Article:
Enriching the Cage.......
.......What is that?
One of the most important factors that I consider when enriching the bird’s cage, is the size of the cage itself. In my opinion, a cage can never be too large. Many times I have heard that someone has a bird that feels more secure in a smaller cage. If that is actually the case, certain enrichments can be provided within the cage to make the bird seem more secure while we work on getting the bird comfortable with exploring their expanding surroundings. The more area a bird has in which to navigate, feed, and play, the more opportunity the bird has in learning. The more opportunity a bird has in learning, the more one will observe their bird’s sense of security and confidence grow. The more a bird’s sense of confidence and security grows through new and changing enrichments, the less opportunity the bird has in performing abnormal repetitive behaviors such as consistent screaming, plucking, pacing, and scaling its beak on the cage bars.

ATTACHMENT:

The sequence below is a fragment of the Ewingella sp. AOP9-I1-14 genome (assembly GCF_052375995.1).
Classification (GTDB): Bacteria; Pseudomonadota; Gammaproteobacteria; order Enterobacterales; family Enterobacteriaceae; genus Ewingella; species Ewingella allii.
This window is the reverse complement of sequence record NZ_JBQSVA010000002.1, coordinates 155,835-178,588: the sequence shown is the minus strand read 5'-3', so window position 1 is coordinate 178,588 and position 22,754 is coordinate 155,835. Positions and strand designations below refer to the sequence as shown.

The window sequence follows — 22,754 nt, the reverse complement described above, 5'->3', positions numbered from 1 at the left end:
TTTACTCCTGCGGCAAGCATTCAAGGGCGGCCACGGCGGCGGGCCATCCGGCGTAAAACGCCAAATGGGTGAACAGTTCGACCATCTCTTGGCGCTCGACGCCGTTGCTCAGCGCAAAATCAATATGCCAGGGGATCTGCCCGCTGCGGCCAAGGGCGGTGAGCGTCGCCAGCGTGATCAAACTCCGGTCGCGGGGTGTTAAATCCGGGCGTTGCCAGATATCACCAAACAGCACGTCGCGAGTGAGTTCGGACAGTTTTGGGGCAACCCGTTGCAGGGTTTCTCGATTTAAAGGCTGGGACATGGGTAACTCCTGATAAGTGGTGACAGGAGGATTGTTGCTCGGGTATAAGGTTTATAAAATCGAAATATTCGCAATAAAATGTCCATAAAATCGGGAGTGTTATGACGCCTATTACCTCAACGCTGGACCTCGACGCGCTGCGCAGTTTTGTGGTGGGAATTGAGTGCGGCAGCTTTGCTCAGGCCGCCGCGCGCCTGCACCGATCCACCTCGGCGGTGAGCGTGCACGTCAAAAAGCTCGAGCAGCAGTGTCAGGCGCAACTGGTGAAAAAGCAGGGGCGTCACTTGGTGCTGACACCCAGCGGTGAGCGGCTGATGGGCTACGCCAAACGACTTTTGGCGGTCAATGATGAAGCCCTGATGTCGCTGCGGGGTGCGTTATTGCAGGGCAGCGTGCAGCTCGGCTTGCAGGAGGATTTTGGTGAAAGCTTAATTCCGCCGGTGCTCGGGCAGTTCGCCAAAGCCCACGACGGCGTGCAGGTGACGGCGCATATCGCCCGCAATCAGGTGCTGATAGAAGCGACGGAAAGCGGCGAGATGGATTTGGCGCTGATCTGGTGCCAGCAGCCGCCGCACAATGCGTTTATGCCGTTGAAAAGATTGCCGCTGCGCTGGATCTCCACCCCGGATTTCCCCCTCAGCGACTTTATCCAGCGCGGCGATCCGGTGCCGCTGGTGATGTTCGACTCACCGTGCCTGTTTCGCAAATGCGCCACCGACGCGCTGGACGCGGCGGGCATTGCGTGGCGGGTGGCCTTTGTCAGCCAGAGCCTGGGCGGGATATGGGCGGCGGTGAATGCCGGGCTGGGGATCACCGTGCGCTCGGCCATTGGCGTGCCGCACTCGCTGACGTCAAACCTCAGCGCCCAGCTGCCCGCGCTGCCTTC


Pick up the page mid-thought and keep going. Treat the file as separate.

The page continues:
One of the biggest complaints I hear in regards to the cage is, “I can’t get my bird to go back into its cage.” or “My bird hates going into its cage.”. Hmmmm, these statements say a lot. One of the things I see or hear frequently, is when a bird is on their playstand and it begins screaming, bites someone, or it gets into something in which the owner doesn’t want. Guess where they usually put the bird? Back in the cage. So if the bird doesn’t like going in its cage in the first place, the cage is now associated as a form of punishment. A double whammy! In many or most instances, if the cage is perceived as a form of punishment, the more likely the bird will be in resisting going back inside of its cage.
I arrange my bird’s environment so opportunities for negative behaviors are at their minimum, if they exist at all. Therefore, putting my bird back in the cage as a form of punishment is something I would try to avoid. When my goal is to get my bird to go back into their cage, I want them to be excited about it. I do this by providing numerous types of enrichment in which I know my bird enjoys and one of them is nutritional enrichment, which can take place in the form of foraging for food, or the presentation of food.